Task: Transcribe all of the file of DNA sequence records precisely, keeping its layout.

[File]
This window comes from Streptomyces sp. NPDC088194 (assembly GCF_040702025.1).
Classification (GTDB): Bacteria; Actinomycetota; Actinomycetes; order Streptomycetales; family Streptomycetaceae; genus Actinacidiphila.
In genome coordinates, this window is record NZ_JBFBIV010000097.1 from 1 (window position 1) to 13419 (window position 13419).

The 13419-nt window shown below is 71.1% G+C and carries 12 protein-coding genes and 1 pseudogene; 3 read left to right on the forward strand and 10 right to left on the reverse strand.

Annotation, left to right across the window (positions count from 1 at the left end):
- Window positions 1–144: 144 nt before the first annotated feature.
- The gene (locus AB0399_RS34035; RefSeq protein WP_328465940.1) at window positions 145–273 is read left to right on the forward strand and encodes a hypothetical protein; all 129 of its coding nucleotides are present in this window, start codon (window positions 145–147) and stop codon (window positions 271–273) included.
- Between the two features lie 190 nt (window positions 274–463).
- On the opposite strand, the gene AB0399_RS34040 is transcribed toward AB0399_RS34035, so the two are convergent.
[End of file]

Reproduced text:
This window comes from Streptomyces sp. NPDC088194 (assembly GCF_040702025.1).
Classification (GTDB): Bacteria; Actinomycetota; Actinomycetes; order Streptomycetales; family Streptomycetaceae; genus Actinacidiphila.
In genome coordinates, this window is record NZ_JBFBIV010000097.1 from 1 (window position 1) to 13419 (window position 13419).

The 13419-nt window shown below is 71.1% G+C and carries 12 protein-coding genes and 1 pseudogene; 3 read left to right on the forward strand and 10 right to left on the reverse strand.

Annotation, left to right across the window (positions count from 1 at the left end):
- Window positions 1–144: 144 nt before the first annotated feature.
- The gene (locus AB0399_RS34035; RefSeq protein WP_328465940.1) at window positions 145–273 is read left to right on the forward strand and encodes a hypothetical protein; all 129 of its coding nucleotides are present in this window, start codon (window positions 145–147) and stop codon (window positions 271–273) included.
- Between the two features lie 190 nt (window positions 274–463).
- On the opposite strand, the gene AB0399_RS34040 is transcribed toward AB0399_RS34035, so the two are convergent.